How To Cope If Your Partner Is Having Mental Health Problems

It can be incredibly tough knowing what to do for the best if your Partner is having mental health problems or experiencing tough emotions.  We’ve put together some basic ideas from our leading team of Psychologists and Therapist to help you cope…

5 tips to help an emotionally struggling partner
5 tips to help an emotionally struggling partner


Where Do I Start?

It’s important to remember that in any relationship there are two partners.  So as you’re reading the ideas below it’s often a good idea to keep in mind that your own wellbeing and needs are as just as important as those of your partner.

It might sound ‘corny’ but remember the expression when you get on an aeroplane about putting on your own mask before helping others?  This makes good sense, because unless you’re in a good place yourself, it could be very difficult to help your partner cope with emotional problems.



1) Support – Rather Than Taking Over

If someone you care about is struggling, there is often a ‘pull’ to do as much as you can for them.

Sometimes this can be helpful, for example if your partner is laid up in bed with two broken legs then they will certainly need lots more help.  However, when someone is experiencing emotional difficulties it can be harder to know where the balance is.  With psychological issues it’s often important to help someone get back to leading as normal life as possible, as soon as possible.

For many emotional problems your partner might be facing, an important ‘antidote’ can be getting involved with day-to-day activities that can provide a sense of accomplishment, enjoyment or mastery over a particular problem area.  The hard bit can be supporting someone to take on more responsibility for doing these things – especially if their motivation is low due to the problems they are experiencing.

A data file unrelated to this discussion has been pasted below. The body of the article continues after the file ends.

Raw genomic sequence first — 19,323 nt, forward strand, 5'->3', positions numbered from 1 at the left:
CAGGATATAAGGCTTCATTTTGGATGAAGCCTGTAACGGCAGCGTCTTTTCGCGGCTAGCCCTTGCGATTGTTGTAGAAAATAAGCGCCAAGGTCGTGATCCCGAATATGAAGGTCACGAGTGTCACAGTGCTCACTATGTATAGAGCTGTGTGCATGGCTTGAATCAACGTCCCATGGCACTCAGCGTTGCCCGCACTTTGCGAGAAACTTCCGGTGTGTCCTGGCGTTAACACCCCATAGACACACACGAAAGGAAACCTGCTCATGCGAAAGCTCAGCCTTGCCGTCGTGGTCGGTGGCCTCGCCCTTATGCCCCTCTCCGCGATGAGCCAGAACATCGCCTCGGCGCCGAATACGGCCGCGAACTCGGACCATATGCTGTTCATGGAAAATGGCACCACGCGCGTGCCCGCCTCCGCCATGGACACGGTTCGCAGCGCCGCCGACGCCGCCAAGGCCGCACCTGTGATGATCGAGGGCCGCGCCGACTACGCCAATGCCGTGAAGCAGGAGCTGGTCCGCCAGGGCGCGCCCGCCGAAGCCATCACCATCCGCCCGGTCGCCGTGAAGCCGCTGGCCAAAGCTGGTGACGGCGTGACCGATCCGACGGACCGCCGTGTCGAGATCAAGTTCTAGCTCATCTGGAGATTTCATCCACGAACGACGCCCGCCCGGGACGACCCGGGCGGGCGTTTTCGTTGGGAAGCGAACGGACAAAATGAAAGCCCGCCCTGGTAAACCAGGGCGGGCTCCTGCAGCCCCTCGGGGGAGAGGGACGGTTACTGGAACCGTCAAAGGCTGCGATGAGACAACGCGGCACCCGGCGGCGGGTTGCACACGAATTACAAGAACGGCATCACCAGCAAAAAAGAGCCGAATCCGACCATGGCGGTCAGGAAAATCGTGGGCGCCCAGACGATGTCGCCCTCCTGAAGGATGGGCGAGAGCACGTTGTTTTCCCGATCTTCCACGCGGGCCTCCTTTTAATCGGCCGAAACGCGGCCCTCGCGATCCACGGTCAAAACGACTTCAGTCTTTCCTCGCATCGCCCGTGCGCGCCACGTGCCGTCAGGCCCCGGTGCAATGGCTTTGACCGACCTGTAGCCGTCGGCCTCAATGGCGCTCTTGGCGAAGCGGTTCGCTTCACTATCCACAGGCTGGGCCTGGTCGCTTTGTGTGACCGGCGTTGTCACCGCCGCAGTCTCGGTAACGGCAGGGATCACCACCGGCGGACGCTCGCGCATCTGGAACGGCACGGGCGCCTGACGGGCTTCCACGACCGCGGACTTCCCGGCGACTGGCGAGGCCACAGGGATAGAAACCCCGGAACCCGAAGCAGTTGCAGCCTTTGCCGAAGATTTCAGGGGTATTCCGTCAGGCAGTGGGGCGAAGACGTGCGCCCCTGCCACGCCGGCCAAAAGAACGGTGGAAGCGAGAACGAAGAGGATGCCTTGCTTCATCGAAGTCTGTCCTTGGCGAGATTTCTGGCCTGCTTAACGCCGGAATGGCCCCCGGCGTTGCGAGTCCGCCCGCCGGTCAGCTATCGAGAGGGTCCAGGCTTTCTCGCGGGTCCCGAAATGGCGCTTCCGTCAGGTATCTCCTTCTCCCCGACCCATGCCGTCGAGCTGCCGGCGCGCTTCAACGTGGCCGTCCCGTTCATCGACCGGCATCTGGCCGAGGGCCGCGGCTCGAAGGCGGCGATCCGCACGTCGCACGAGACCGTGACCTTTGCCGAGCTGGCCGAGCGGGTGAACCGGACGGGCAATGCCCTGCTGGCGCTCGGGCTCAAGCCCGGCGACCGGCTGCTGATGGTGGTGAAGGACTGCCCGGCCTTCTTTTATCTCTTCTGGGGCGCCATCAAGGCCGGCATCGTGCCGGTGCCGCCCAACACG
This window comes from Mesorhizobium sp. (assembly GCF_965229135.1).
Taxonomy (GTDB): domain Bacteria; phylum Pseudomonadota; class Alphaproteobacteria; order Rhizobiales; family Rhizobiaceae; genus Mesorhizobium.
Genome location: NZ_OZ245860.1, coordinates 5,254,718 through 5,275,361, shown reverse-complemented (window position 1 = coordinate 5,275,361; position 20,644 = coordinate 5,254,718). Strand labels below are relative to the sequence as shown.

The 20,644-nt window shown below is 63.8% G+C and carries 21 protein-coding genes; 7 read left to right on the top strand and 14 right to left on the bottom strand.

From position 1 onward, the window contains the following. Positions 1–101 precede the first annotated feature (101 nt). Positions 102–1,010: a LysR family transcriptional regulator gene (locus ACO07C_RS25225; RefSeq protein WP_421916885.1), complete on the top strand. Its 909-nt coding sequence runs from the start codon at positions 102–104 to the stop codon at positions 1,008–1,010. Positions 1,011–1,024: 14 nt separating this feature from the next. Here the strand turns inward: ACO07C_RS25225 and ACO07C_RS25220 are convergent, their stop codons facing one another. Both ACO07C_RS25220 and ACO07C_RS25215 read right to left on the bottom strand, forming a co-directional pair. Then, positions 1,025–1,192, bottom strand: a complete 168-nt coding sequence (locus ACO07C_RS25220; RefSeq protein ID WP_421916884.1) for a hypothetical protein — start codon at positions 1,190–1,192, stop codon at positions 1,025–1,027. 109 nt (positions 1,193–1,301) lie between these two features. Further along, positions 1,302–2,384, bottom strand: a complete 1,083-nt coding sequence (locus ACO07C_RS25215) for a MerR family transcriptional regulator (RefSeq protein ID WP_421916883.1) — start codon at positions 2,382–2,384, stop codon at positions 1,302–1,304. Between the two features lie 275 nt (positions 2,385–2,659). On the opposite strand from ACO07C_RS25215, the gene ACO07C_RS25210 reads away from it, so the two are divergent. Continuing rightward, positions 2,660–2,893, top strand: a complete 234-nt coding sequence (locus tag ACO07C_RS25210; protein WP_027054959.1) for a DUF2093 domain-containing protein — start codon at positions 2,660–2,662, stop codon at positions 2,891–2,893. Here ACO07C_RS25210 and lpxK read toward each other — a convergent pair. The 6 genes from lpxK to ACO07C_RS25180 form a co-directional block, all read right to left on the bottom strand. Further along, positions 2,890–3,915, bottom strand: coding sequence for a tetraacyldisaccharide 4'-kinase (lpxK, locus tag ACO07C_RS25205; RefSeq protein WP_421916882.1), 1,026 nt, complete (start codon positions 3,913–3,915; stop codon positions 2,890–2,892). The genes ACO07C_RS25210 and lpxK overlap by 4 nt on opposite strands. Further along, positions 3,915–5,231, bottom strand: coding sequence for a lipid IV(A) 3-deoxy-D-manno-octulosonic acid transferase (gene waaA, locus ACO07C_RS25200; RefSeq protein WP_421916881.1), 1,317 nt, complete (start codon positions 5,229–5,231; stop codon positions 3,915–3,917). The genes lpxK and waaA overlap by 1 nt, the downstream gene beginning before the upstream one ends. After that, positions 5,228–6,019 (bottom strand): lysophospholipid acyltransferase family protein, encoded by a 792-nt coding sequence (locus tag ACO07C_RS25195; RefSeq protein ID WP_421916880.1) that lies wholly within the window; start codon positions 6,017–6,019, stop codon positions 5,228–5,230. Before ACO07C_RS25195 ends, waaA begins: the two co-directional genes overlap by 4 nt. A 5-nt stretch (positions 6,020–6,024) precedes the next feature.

A great idea here is to provide as much encouragement and praise as you can when your partner does things that seem like they are steps closer back to a ‘normal life’, and to respond less to things they do that seem less helpful.  Take care not to bully them into activities, but firm encouragement and gentle suggestions are usually fine.

2) Validate Their Experiences But Try Not To Be ‘Sucked In’ To Them

There’s a difference between empathy and sympathy.

Try to be empathic and really listen (and hear) how life feels for them. But aim to avoid sympathy where you actually start to ‘feel’ their pain too.  It can be difficult to know whether to have conversations about how they are feeling, and many partners often struggle to know the ‘right things’ to say – after all, you aren’t a trained Therapist!

The truth is, conversation is usually a good thing as long as it is focused around how things can be improved, rather than simply dwelling on what the problem is over and over.  All too often it can be tempting to listen to how much someone is struggling, without asking them to think about how things might be changed.  It’s OK to say that you don’t have answers to their problems, but see if you can balance this with maintaining a sense that answers can be found if they continue to look in the best places for them.